“Our RAS (recirculating aquaculture system) projects in Maine and California have been in a permitting race on a first come-first build basis,” the Norwegian-owned company said in a social media post.
“We are happy to announce that Maine will go first, while California in the future will benefit from the development work in Maine. Final engineering is starting up in Maine as we head into summer. More details and exciting news coming up as we unleash the full extent of what we have worked on in the past 3 years.”
Swift progress in California
Nordic first unveiled plans to build a RAS facility in January 2018, and confirmed plans for another salmon plant on the Samoa Peninsula in Humboldt County, northern California, towards the end of 2019.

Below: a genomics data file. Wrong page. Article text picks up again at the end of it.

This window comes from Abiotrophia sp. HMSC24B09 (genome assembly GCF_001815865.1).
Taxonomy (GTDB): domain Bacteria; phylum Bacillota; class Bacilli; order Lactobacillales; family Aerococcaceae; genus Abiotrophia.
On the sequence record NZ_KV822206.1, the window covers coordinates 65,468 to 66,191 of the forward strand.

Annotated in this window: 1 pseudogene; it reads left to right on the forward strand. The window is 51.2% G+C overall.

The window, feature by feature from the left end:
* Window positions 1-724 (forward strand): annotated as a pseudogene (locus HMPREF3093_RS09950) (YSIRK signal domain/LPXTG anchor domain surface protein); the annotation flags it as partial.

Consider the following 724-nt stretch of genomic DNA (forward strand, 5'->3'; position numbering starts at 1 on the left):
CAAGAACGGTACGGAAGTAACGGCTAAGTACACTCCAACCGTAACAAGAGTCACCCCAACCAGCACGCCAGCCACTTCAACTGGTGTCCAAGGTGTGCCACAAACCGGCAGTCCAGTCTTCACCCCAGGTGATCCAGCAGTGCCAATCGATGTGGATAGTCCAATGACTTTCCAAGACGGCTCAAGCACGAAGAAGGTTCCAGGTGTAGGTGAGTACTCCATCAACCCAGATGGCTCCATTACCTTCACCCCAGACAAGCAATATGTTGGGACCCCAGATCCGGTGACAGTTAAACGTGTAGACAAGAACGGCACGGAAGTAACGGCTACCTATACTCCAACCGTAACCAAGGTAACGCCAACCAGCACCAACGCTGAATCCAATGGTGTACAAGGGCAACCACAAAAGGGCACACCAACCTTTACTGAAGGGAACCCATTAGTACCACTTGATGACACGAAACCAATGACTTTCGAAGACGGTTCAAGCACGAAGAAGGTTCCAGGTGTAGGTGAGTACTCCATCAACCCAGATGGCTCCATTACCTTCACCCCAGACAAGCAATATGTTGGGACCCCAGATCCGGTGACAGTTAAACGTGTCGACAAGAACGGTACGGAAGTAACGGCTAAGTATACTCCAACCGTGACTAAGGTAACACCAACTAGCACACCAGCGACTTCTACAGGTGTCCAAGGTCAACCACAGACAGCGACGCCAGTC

In August last year Nordic said good collaboration with the authorities and many stakeholders in California had allowed swift progress there.
California had gained “significant timeline” compared to the process Nordic Aquafarms has been through in Maine, where the plan has met opposition from some residents who disagree with the location chosen and have expressed concern about the effect of discharges into Penobscot Bay.
The ownership of a section of foreshore which Nordic intends to use for pipeline access to the bay has been the subject of court case.
Army Corps permit
Nordic declined to say why it had given the Maine project priority but said it would release more news in the coming weeks.
In a letter to the Penobscot Bay Pilot last week, journalist Lawrence Reichard, a vociferous opponent of Nordic’s plan for Belfast, said permits the company had received from the Maine Department of Environmental Protection and the Belfast Planning Board were being appealed, and Nordic has yet to receive a needed Army Corps of Engineers permit.
Nordic already runs a small salmon RAS in Fredrikstad, Norway, and grows yellowtail kingfish in a RAS in northern Denmark.